A new personal genome test is free, but only if you bare all about your life
A startup company says it will give people free genome reports if they’re willing to answer detailed questions about their health, drinking habits, and more, according to Xconomy.
The deal: Nebula Genomics plans to create rough-and-ready maps of people’s genomes, similar to tests from companies like 23andMe. It costs $99 if you want to pay up front, but you can also earn credits toward a free test if you answer some detailed questions about yourself.
The catch: The company wants to sell information about you to drug companies. Cofounder Kamal Obbad says that will only happen if you give permission. You can pick and choose what studies to participate in, he says.
The big picture: By amassing huge troves of health and DNA data on hundreds of thousands of people, scientists are trying to zero in on the genetic predictors of disease. By giving away a DNA test, Nebula is hoping to quickly get into the game too.
“We are figuring out the business model,” Obbad says. “But we’re making a bet that genetics is going to take off.”
What you learn: Nebula will create a picture of your genome that’s quite broad but relatively low in accuracy, known as a “1x genome.” That means each of the billions of DNA letters is read out just once on average (whereas more accurate “30x” sequencing can remove errors).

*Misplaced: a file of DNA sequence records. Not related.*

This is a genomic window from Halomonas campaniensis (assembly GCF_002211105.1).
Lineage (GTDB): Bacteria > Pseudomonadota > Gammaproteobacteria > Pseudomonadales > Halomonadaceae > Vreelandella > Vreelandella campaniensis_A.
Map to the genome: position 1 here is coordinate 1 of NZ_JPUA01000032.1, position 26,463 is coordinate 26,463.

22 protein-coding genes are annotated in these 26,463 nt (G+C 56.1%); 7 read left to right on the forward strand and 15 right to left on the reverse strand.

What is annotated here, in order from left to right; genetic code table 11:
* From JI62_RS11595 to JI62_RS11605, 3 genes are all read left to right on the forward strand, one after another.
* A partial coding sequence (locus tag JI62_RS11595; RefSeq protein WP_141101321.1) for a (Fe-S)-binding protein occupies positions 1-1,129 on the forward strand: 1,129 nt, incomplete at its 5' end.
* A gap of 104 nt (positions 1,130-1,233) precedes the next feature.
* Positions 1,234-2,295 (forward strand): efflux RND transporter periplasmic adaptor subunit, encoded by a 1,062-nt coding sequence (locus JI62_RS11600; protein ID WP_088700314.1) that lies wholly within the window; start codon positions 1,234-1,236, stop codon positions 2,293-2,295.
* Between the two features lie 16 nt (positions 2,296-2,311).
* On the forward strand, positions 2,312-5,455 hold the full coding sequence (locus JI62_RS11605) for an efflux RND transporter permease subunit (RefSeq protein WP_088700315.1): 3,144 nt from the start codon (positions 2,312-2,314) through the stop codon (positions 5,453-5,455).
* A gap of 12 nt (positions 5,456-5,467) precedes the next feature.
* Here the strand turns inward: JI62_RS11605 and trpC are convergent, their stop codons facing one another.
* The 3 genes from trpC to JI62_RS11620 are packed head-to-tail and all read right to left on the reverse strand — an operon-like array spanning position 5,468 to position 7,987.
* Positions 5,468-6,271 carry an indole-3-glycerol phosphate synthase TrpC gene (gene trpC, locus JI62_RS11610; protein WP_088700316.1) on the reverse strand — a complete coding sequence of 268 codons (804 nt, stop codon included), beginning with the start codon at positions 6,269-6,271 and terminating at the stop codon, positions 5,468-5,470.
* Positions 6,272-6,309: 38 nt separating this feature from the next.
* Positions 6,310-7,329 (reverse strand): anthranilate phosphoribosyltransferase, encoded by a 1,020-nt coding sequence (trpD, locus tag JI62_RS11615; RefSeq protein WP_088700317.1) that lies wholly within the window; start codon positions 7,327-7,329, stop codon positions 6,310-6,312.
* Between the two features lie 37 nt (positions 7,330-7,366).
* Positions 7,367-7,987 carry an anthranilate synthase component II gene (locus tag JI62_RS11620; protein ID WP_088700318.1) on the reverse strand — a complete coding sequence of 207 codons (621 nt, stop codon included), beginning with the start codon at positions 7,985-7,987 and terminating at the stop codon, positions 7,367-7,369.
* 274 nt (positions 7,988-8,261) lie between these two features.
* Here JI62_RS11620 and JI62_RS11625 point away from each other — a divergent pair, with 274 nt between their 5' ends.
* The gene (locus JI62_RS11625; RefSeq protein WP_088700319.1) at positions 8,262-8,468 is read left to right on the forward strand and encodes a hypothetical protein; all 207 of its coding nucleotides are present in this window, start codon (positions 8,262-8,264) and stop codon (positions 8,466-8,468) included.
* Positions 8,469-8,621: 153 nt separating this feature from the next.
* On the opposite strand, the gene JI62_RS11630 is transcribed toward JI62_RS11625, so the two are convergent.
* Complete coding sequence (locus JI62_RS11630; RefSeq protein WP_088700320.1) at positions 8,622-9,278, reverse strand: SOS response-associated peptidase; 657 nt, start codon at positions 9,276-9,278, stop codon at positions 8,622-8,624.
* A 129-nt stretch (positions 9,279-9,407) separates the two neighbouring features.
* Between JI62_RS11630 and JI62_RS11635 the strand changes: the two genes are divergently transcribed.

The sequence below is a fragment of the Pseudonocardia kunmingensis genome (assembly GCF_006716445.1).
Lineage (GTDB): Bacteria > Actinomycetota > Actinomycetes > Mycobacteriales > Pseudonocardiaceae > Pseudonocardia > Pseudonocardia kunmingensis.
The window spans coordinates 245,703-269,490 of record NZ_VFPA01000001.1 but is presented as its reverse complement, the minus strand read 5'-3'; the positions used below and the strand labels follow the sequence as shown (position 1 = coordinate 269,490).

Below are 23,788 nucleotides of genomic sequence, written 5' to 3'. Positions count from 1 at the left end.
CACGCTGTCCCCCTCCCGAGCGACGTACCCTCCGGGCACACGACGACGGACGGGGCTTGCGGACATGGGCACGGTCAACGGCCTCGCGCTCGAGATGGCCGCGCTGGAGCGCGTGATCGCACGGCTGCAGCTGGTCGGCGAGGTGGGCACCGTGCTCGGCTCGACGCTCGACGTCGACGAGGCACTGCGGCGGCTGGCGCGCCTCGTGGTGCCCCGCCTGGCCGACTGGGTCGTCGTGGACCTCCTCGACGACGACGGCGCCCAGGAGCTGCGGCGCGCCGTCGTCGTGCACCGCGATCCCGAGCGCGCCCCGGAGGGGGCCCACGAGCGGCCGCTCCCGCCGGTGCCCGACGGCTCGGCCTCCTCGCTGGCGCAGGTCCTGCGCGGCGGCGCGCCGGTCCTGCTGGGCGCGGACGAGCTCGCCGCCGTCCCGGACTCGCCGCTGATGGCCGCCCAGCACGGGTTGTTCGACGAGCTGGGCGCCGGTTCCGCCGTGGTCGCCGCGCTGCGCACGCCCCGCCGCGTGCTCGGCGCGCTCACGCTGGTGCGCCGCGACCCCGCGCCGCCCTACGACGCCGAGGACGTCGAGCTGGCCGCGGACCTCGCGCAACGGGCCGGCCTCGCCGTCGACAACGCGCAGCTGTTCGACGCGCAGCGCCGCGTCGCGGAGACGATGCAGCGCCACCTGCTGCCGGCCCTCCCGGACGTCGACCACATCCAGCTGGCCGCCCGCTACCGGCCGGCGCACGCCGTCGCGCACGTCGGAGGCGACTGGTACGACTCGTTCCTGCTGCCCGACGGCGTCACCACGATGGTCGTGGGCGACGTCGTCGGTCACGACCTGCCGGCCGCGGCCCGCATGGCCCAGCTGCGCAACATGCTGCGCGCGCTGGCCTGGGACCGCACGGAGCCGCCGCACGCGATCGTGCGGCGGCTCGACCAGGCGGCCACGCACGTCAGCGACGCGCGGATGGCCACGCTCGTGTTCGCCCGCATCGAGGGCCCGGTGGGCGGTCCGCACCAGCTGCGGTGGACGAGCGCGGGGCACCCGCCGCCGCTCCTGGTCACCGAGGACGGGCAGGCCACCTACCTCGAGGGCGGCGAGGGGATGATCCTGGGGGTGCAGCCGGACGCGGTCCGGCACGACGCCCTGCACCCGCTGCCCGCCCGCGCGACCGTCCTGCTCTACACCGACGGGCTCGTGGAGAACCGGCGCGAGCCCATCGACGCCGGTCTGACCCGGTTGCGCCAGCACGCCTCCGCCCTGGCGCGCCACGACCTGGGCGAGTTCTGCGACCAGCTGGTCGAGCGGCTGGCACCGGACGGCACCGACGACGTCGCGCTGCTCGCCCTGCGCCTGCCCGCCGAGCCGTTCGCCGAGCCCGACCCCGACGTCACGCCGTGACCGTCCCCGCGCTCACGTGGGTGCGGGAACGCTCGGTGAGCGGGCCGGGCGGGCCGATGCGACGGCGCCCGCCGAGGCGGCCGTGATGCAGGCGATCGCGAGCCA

It’s therefore not a health test, Obbad says: “If you want health or medical information, this is not the solution for you.”
Instead, the company will tell users about their ancestry and various traits linked to athletic performance, height, and eye and hair color, as do companies like 23andMe and Ancestry.com.
Personality traits: Obbad says Nebula will also report on what your DNA says about personality traits such as happiness or risk-taking tendencies. It even claims to be able to make predictions about educational attainment. The meaning of such personality reports or IQ predictions remain controversial, to say the least.